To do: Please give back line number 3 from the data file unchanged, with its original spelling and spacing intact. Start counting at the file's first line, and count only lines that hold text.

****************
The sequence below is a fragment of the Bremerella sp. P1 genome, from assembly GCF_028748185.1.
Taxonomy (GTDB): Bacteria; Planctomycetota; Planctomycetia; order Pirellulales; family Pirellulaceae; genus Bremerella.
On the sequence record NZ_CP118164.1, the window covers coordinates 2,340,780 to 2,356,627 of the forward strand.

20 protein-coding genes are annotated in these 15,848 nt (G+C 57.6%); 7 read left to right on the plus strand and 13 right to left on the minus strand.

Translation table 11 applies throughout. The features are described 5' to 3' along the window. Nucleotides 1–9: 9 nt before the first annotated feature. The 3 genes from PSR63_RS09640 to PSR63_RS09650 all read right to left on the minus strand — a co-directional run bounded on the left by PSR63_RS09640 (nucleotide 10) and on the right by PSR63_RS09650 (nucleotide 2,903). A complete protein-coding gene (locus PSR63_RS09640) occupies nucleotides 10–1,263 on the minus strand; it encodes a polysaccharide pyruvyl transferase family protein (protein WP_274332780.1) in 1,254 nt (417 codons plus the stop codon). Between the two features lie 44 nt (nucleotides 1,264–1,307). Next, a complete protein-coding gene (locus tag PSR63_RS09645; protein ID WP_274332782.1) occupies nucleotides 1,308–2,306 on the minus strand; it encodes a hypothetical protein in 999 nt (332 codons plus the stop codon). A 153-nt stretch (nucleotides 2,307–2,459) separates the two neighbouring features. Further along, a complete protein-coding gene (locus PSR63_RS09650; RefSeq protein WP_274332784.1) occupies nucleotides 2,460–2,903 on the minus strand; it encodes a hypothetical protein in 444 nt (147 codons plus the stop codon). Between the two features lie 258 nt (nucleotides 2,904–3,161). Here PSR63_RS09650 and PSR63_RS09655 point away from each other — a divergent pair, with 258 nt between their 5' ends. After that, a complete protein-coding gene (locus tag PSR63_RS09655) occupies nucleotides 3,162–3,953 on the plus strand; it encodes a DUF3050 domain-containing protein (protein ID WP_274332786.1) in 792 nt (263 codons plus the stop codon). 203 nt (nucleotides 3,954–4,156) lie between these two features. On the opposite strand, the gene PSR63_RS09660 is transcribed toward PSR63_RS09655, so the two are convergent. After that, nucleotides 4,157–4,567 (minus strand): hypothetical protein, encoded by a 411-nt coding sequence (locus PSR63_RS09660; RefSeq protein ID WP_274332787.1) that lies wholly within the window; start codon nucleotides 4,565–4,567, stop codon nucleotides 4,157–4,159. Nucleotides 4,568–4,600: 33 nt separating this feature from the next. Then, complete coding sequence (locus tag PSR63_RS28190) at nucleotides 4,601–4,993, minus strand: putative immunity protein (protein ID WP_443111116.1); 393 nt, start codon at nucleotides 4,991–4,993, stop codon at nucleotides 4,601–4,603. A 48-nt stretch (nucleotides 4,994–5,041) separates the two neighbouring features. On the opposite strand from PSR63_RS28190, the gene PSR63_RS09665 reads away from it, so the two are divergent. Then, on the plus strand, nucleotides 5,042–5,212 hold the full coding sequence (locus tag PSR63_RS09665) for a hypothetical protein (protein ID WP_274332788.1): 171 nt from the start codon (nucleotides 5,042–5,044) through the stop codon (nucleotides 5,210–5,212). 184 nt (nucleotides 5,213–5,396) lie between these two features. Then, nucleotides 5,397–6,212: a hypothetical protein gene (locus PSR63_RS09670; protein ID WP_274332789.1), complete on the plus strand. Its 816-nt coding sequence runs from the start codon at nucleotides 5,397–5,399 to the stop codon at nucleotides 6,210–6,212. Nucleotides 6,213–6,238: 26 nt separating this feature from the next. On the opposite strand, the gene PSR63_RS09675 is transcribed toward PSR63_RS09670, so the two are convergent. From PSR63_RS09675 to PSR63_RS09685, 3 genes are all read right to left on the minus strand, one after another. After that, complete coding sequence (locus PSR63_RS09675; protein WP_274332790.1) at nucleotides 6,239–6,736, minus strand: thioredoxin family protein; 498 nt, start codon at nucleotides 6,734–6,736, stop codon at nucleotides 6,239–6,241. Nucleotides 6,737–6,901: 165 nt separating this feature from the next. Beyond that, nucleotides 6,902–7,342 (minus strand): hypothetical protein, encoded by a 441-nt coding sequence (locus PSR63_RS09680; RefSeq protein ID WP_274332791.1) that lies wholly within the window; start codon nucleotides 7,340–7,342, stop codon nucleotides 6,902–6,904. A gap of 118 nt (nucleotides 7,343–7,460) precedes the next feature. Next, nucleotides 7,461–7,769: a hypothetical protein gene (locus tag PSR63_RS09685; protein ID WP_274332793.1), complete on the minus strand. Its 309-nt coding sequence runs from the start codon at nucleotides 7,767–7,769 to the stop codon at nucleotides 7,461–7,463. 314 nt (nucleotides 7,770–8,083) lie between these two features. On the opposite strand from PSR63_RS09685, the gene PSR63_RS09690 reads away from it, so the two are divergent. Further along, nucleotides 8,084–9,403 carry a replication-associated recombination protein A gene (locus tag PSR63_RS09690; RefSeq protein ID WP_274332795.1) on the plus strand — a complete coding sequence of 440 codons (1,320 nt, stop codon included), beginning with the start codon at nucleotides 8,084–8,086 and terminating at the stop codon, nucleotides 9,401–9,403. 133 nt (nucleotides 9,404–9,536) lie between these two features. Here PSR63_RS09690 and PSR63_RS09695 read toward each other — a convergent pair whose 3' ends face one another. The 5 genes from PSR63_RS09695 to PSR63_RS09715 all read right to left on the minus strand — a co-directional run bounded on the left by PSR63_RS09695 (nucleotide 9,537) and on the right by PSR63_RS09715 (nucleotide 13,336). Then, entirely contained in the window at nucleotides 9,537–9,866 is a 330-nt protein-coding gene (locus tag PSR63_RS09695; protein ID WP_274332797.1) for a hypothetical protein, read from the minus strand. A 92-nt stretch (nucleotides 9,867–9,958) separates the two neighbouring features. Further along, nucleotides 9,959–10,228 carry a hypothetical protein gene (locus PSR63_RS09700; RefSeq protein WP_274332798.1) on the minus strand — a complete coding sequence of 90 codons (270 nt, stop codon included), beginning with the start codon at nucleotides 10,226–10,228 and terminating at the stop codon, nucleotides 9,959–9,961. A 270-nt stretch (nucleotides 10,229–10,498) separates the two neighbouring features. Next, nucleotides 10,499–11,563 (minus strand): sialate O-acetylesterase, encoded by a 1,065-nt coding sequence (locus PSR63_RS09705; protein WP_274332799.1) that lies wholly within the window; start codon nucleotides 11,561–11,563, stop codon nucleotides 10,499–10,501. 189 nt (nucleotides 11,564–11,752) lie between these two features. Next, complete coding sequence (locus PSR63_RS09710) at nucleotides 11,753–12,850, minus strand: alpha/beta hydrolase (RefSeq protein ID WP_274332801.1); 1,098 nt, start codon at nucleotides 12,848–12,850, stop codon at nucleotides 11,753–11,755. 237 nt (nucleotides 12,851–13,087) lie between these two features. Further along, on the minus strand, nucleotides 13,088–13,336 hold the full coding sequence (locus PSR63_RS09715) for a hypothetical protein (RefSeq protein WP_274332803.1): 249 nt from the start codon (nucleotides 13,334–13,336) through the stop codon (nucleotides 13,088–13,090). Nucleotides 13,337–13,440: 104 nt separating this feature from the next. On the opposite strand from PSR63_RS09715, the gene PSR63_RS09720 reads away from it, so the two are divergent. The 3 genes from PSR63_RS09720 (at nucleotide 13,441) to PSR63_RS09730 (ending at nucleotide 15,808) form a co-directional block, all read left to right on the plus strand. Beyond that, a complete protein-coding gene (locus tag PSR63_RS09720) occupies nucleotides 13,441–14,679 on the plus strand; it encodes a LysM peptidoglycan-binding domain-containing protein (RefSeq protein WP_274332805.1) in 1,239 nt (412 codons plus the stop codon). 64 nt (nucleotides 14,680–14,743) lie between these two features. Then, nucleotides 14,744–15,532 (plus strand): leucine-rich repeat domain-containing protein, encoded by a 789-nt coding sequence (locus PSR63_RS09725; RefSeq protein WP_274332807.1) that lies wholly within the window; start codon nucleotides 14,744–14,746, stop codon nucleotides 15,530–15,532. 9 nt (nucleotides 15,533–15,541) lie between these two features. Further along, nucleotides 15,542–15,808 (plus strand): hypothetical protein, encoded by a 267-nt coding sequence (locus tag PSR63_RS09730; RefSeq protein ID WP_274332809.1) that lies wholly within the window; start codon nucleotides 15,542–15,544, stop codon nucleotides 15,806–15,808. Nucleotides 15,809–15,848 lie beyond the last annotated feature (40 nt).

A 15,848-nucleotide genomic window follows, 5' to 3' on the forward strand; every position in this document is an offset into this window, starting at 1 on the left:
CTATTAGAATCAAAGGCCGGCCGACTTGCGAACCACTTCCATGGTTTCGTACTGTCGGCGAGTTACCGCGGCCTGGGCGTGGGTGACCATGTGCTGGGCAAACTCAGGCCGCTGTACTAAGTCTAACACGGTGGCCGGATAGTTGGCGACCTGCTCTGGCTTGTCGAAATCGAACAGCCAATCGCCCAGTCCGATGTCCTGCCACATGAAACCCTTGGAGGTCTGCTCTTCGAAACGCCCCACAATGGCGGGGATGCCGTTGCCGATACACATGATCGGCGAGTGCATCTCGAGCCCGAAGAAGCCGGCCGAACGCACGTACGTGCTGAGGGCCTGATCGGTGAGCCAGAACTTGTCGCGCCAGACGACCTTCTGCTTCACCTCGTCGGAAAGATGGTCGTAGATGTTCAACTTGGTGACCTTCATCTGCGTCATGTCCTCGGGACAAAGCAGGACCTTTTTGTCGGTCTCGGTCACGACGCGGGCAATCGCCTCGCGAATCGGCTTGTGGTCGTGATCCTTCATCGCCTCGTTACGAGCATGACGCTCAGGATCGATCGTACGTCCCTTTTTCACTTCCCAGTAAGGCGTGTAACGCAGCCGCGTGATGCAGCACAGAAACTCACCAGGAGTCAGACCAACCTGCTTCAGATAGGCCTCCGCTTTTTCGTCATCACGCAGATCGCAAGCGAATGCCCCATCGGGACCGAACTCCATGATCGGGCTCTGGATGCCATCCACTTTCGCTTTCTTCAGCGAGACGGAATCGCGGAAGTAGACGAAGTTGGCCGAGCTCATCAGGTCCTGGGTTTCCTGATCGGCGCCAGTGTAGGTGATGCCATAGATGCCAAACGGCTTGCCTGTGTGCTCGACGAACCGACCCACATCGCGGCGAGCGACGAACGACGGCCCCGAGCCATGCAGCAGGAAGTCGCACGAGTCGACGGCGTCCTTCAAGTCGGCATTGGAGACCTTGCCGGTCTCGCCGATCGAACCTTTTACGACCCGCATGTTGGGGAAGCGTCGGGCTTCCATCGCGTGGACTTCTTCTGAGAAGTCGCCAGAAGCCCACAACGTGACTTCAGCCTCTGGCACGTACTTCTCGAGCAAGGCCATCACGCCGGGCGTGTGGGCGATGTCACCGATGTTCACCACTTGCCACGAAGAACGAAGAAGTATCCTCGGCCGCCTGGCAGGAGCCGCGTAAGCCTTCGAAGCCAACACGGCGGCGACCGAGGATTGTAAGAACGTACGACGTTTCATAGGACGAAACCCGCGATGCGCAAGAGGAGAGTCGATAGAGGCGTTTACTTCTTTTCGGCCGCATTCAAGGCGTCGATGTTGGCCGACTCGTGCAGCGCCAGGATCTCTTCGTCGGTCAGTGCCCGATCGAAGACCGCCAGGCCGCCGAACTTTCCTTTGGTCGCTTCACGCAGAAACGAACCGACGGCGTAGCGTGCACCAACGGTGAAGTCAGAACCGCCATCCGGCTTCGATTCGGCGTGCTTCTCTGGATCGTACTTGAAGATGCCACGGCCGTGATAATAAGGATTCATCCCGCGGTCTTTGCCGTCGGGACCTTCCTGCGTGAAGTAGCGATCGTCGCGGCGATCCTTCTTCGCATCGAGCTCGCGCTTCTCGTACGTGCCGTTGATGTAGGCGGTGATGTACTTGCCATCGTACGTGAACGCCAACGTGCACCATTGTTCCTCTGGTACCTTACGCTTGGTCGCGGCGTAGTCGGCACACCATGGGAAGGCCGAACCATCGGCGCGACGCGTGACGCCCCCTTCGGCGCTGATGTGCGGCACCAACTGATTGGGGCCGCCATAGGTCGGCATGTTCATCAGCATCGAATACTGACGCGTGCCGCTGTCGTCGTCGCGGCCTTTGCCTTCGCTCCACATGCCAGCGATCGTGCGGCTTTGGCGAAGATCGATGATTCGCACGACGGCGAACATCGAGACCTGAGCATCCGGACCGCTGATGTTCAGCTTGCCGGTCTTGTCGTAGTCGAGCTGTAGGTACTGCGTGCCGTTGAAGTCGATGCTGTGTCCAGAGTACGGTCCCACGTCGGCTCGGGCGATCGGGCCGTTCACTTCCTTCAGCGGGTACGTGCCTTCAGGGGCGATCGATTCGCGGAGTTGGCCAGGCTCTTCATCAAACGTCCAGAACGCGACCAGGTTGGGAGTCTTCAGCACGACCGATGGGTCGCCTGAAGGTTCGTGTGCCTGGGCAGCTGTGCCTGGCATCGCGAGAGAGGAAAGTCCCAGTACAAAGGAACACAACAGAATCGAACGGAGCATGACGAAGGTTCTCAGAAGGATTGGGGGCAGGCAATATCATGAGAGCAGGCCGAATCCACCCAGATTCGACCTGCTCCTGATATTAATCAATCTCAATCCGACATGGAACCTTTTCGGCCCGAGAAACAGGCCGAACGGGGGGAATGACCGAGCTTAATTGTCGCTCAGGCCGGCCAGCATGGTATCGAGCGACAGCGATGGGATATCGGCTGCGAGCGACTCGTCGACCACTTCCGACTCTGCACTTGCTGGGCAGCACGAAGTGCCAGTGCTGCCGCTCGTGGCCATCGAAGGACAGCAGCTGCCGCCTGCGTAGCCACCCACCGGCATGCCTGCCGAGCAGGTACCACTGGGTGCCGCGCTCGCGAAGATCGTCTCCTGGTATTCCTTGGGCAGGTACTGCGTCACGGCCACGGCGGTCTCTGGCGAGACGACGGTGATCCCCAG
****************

On the sequence record NZ_CP118164.1, the window covers coordinates 2,340,780 to 2,356,627 of the forward strand.